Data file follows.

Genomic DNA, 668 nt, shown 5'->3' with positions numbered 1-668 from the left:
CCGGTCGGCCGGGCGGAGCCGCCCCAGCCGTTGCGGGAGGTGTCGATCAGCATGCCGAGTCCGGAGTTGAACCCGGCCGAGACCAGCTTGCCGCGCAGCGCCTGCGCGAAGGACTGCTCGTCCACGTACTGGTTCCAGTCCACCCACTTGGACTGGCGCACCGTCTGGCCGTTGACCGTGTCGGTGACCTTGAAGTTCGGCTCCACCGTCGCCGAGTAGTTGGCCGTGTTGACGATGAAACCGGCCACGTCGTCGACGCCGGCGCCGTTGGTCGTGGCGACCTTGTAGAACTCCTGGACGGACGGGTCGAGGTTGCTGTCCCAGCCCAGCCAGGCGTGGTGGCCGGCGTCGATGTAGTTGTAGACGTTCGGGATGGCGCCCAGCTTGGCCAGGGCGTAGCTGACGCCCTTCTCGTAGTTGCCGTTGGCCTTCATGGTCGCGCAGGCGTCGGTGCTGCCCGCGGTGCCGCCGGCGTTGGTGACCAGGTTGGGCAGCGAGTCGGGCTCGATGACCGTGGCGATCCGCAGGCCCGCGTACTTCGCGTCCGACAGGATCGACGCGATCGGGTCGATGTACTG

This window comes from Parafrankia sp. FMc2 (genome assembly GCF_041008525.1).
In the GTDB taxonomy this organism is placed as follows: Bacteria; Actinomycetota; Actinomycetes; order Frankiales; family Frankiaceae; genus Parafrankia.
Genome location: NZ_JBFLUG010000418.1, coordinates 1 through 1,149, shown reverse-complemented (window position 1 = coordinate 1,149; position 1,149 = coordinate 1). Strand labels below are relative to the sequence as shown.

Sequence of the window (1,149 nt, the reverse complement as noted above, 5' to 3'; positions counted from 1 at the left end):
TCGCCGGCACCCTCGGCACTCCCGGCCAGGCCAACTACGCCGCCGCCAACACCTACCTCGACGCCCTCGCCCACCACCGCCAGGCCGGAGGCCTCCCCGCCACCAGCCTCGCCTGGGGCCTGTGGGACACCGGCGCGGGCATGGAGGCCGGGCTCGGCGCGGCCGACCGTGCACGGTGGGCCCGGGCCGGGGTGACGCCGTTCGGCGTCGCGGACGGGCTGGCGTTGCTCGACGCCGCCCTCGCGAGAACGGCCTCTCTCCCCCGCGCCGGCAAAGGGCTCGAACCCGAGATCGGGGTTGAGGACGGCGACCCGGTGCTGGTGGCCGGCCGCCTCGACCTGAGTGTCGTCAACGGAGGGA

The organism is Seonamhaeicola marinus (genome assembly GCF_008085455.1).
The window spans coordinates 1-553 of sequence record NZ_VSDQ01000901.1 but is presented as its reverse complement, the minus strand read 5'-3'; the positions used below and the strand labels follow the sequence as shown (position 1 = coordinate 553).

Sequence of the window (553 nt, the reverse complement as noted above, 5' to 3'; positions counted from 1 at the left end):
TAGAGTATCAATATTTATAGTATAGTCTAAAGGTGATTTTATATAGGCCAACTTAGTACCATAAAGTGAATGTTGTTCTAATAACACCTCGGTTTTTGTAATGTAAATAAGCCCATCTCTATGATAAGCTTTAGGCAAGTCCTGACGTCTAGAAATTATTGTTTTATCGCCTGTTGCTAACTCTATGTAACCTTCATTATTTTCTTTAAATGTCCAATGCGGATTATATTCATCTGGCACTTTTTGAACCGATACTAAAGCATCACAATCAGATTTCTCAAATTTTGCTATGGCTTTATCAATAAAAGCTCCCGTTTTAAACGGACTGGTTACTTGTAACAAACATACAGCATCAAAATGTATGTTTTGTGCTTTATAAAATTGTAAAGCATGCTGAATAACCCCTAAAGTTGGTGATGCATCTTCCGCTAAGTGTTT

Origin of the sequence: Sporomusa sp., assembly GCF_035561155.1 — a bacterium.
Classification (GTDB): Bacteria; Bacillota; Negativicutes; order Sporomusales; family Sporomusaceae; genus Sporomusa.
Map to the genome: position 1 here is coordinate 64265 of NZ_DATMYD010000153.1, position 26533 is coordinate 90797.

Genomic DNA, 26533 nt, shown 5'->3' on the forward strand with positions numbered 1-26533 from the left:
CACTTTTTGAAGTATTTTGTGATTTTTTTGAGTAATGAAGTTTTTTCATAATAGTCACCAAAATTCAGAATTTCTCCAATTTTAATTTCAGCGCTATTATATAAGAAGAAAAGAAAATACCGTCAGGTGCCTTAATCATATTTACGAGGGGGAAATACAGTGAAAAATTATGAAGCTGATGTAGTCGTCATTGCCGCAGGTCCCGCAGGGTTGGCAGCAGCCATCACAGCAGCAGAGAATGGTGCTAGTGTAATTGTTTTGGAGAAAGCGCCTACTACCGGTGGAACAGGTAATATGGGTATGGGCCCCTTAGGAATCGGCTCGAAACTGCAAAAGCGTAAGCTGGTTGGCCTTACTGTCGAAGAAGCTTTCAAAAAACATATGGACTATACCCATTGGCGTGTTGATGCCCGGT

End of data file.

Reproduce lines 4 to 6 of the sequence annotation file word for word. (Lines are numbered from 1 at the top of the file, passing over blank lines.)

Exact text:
In the GTDB taxonomy this organism is placed as follows: Bacteria; Actinomycetota; Actinomycetes; order Frankiales; family Frankiaceae; genus Parafrankia.
Genome location: NZ_JBFLUG010000418.1, coordinates 1 through 1,149, shown reverse-complemented (window position 1 = coordinate 1,149; position 1,149 = coordinate 1). Strand labels below are relative to the sequence as shown.

Sequence of the window (1,149 nt, the reverse complement as noted above, 5' to 3'; positions counted from 1 at the left end):